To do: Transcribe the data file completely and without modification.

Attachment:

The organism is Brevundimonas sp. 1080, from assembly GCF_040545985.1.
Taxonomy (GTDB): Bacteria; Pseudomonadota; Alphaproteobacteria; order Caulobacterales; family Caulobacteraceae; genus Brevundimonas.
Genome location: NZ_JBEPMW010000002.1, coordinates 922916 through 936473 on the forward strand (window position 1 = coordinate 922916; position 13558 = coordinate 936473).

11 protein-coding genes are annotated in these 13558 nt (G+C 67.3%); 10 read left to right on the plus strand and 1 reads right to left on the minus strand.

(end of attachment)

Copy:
The organism is Brevundimonas sp. 1080, from assembly GCF_040545985.1.
Taxonomy (GTDB): Bacteria; Pseudomonadota; Alphaproteobacteria; order Caulobacterales; family Caulobacteraceae; genus Brevundimonas.
Genome location: NZ_JBEPMW010000002.1, coordinates 922916 through 936473 on the forward strand (window position 1 = coordinate 922916; position 13558 = coordinate 936473).

11 protein-coding genes are annotated in these 13558 nt (G+C 67.3%); 10 read left to right on the plus strand and 1 reads right to left on the minus strand.